Published On: Wed, Feb 6th, 2013

10 things traders can learn from the sniper


In a recent article, “10 Front-Line Tips From Our Elite Shooters,” Staff Sergeant George Reinas, an instructor for snipers in the United States Armed Forces, detailed ten tips, “…his accuracy secrets…,” for “elite shooters.”  Each has something to offer for traders endeavoring to be the best at their profession.

10.  Collect Data: Staff Sergeant Reinas states that, “The most important aspect of being on the range is not to shoot but to collect data on the rifle.  We record data with every shot, so we know what our gun will do under every condition.

The same is true for trading any investment vehicle.  There is no such thing as a hunch, or “playing the market.”  Like Warren Buffett said, if you do not know what you are doing, the stock market is an expensive place to find out.

Collect data so you know what you are doing as much as possible.  Profit from the mistakes of other traders who are poorly prepared.

9.  Shoot Dirty: Snipers prefer a rifle that has fired 200 to 300 rounds.  “Snipers prefer to shoot dirty guns.”

Don’t trade until you have established a solid data position for all market conditions.  You want to trade based on the confidence of your skill set and equipment.  To establish that, you must execute your transactions first and hone your trading system.

8.  Squeeze on the PauseBefore shooting, Staff SGT. Reinas likes to “…take three breaths.”

For traders, establish what the current conditions are in the market.  Do not execute your entire position all at once.  See what the market is doing with series of transactions.  Do not commit yourself until you are in a comfortable position of knowing how the market will react to your trade.

7.  Follow Through:  But what many don’t realize is that follow-through is everything.  Once the shot breaks, continue that squeeze to the rear and then release the trigger slowly to the front.”

The follow-through on your trade is critical.  You want to mask your intentions if it is the first of many transactions.  Plan for the exit point.  Determine at what point you want to sell or cover your position.

6.  Zero to a Higher StandardSnipers will not settle for anything less than the highest standard of accuracy.

Traders should accept nothing less than best in quality that can be afforded for everything.  There is nothing more expensive than a poorly equipped trading operation.   High velocity traders spend incredible amounts of money to have the best equipment possible which results in a competitive advantage that produces massive profits.  Accept nothing less than the best that you can afford for your trading efforts.  Rest assured that your competitors will not.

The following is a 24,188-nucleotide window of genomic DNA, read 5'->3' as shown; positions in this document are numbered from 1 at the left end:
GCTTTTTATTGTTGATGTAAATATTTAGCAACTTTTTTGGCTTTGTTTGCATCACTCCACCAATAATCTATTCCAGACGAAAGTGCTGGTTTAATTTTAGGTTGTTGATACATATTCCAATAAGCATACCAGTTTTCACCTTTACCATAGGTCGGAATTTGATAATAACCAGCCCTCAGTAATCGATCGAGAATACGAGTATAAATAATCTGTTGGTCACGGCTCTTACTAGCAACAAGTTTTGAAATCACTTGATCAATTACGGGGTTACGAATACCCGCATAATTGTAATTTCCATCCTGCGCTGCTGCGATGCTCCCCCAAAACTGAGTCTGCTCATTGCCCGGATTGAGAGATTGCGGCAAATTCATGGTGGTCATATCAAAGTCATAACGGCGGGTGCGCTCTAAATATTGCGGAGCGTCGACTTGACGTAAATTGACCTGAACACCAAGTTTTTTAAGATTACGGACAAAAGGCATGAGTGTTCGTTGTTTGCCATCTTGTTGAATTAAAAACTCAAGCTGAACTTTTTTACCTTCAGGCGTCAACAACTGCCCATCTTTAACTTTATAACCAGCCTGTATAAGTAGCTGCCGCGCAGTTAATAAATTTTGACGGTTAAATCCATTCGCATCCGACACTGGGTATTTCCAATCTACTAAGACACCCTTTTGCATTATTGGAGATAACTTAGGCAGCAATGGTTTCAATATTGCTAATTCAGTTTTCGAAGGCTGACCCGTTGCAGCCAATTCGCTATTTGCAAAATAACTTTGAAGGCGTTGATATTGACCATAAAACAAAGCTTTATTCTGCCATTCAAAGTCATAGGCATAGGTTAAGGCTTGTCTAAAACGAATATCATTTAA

5.  Get Out of SightA sniper does not want to have their intentions revealed.  When that happens, the sniper is a lonely, inviting target in a very hostile environment.

That same is true in the financial markets.  Never does a trader want to be exposed.  Having to unwind a position is a very costly undertaking.  Front running will destroy your profit potential for every transaction.

4.  Study the Wind:  The wind is never constant.  There can be multiple wind directions and shifts between the sniper and the target.

Study the market.  It is always changing.  Collect as much data as possible to be in the best position possible to make a profit.

3.  Know Your Bullet:  Different bullets perform differently under different conditions.  Snipers need to “find the best bullet for your firearm.”

Traders need to understand which transaction works best.  It could be an opening gap trade…maybe a capture-the-dividend transaction…possibly arbing a takeover bid…recognize what your best trading style is and deploy it under the most optimal conditions for maximum profits.

2.  Learn from the Kick“Every time sniper shoots he wants the gun to come straight back into him.  The scope should fall right back on target-that means your fundamentals are perfect.”

As the old adage goes, the perfect trading day ends with all positions closed.  That may or may not be true for your goals and objectives.  But determine what your goals and objectives are to make sure that your trading is focused and true.

1.  Dial It, or Mil It?: Depending on the range and situation, snipers will engage quickly or consult equipment for the proper shot.  The situation dictates the preparation.

Traders need to react differently, too.  If a merger or acquisition is announced, there is no need to check the price-to-earnings ratio: jump in for a quick profit.

For a sniper, pulling the trigger is a matter of life or death.  For a trader, it becomes a profit or loss situation.  Either way, these ten tips put the odds for the most favorable outcome more in your favor.

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About the Author

- Marcus Holland has been trading the financial markets since 2007 with a particular focus on soft commodities. He graduated in 2004 from the University of Plymouth with a BA (Hons) in Business and Finance.